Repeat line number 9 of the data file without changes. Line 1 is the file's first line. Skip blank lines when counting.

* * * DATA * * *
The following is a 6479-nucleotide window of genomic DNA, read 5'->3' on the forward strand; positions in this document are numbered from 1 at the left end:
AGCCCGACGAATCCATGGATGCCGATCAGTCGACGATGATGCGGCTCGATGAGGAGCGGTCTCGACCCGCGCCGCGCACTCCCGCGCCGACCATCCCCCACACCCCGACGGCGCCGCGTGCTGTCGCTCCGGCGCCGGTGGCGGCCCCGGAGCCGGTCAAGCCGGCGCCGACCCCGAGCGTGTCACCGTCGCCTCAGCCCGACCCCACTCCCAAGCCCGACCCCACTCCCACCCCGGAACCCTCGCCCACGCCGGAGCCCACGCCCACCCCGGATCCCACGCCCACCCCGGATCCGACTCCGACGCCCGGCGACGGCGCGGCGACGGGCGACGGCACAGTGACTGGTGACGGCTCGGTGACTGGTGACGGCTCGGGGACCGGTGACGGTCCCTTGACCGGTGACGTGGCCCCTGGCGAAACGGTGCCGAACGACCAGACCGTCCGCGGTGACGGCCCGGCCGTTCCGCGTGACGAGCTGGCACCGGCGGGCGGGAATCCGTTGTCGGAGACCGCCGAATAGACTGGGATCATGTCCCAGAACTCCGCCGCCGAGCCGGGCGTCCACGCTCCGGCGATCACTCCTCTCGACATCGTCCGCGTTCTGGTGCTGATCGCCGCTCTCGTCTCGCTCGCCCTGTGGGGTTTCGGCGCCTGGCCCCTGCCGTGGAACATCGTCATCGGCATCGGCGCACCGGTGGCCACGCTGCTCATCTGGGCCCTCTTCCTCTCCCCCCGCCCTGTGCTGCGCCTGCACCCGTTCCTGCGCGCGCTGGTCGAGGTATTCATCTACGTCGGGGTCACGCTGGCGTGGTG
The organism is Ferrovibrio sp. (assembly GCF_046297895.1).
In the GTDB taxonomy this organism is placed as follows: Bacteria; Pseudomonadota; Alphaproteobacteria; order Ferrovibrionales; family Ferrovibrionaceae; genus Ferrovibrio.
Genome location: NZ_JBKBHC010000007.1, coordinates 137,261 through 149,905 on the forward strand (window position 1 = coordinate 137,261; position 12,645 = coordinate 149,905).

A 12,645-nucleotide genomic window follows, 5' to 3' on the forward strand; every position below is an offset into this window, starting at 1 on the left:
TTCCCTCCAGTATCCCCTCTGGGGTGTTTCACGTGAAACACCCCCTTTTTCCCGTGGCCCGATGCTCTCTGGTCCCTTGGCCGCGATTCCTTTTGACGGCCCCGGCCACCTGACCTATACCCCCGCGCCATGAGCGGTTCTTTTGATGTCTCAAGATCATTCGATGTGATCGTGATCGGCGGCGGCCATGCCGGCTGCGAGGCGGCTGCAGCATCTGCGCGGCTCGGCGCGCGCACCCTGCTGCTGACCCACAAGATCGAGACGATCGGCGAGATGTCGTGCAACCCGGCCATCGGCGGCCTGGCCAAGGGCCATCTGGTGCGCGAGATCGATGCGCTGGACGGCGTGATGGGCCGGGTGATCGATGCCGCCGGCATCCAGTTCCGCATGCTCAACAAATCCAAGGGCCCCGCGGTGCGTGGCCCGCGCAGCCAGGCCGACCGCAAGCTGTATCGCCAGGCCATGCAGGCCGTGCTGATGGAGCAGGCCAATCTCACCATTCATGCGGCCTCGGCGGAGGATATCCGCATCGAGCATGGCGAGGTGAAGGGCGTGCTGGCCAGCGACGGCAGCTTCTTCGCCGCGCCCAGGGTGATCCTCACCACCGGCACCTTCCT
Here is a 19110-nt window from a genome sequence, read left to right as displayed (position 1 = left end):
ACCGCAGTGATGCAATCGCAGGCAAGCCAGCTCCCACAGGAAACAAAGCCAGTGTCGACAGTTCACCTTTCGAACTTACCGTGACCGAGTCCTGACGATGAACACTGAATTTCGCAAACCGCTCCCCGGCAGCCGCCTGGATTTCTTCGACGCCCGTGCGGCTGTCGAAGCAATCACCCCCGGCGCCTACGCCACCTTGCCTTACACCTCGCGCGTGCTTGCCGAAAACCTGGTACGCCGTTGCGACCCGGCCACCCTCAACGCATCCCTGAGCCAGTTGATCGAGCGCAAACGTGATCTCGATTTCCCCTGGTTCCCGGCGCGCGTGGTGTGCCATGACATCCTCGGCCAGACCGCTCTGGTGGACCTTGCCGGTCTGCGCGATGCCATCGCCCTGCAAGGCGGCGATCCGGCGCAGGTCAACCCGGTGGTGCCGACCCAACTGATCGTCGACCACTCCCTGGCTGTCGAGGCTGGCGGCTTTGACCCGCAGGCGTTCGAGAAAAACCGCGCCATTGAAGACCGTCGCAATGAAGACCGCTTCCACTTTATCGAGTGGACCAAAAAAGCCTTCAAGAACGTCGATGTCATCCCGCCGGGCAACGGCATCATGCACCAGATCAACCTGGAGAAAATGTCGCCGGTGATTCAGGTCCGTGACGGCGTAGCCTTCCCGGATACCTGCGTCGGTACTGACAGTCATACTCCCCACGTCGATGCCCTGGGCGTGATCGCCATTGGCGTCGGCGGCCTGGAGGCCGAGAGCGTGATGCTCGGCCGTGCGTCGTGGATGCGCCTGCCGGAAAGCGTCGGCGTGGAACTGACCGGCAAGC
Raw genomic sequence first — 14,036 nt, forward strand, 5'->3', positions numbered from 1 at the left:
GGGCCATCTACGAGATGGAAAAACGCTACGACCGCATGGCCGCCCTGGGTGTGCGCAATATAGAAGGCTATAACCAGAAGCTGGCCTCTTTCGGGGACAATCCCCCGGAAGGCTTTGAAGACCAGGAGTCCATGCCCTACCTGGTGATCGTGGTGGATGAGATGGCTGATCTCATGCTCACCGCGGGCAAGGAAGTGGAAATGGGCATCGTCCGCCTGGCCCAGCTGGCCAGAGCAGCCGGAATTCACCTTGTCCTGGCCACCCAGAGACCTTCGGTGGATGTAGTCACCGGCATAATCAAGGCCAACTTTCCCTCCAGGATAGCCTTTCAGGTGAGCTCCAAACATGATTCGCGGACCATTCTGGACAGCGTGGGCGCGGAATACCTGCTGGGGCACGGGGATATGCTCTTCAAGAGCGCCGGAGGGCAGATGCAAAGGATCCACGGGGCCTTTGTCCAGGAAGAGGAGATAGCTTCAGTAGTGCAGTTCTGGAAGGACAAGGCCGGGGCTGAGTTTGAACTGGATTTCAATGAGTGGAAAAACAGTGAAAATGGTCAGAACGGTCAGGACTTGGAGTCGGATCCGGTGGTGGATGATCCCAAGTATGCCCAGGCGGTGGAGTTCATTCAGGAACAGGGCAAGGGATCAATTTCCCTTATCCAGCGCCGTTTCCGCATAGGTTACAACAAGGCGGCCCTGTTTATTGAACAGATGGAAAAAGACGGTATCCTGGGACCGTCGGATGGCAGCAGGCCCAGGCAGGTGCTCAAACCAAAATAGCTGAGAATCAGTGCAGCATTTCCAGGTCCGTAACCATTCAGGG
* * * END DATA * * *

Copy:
ACCGCAGTGATGCAATCGCAGGCAAGCCAGCTCCCACAGGAAACAAAGCCAGTGTCGACAGTTCACCTTTCGAACTTACCGTGACCGAGTCCTGACGATGAACACTGAATTTCGCAAACCGCTCCCCGGCAGCCGCCTGGATTTCTTCGACGCCCGTGCGGCTGTCGAAGCAATCACCCCCGGCGCCTACGCCACCTTGCCTTACACCTCGCGCGTGCTTGCCGAAAACCTGGTACGCCGTTGCGACCCGGCCACCCTCAACGCATCCCTGAGCCAGTTGATCGAGCGCAAACGTGATCTCGATTTCCCCTGGTTCCCGGCGCGCGTGGTGTGCCATGACATCCTCGGCCAGACCGCTCTGGTGGACCTTGCCGGTCTGCGCGATGCCATCGCCCTGCAAGGCGGCGATCCGGCGCAGGTCAACCCGGTGGTGCCGACCCAACTGATCGTCGACCACTCCCTGGCTGTCGAGGCTGGCGGCTTTGACCCGCAGGCGTTCGAGAAAAACCGCGCCATTGAAGACCGTCGCAATGAAGACCGCTTCCACTTTATCGAGTGGACCAAAAAAGCCTTCAAGAACGTCGATGTCATCCCGCCGGGCAACGGCATCATGCACCAGATCAACCTGGAGAAAATGTCGCCGGTGATTCAGGTCCGTGACGGCGTAGCCTTCCCGGATACCTGCGTCGGTACTGACAGTCATACTCCCCACGTCGATGCCCTGGGCGTGATCGCCATTGGCGTCGGCGGCCTGGAGGCCGAGAGCGTGATGCTCGGCCGTGCGTCGTGGATGCGCCTGCCGGAAAGCGTCGGCGTGGAACTGACCGGCAAGC